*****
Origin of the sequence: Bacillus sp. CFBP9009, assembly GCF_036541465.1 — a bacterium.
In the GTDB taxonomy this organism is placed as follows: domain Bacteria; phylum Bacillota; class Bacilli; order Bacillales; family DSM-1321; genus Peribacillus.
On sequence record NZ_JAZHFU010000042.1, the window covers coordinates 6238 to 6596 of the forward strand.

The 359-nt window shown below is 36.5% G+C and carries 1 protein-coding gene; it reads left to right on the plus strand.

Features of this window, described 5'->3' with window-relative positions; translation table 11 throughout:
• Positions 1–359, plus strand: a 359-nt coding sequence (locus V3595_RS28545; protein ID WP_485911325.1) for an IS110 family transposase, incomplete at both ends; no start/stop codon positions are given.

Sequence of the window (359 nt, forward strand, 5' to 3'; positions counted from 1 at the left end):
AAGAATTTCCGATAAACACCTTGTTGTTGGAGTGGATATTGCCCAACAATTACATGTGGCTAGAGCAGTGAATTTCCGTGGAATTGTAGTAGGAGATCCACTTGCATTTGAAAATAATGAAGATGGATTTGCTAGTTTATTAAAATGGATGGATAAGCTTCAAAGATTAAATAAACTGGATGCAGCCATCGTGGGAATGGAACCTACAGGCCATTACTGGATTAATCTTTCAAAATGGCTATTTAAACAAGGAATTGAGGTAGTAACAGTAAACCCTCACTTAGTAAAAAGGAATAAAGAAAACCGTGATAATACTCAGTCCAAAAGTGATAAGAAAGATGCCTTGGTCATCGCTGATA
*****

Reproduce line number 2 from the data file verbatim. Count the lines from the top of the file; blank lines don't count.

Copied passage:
In the GTDB taxonomy this organism is placed as follows: domain Bacteria; phylum Bacillota; class Bacilli; order Bacillales; family DSM-1321; genus Peribacillus.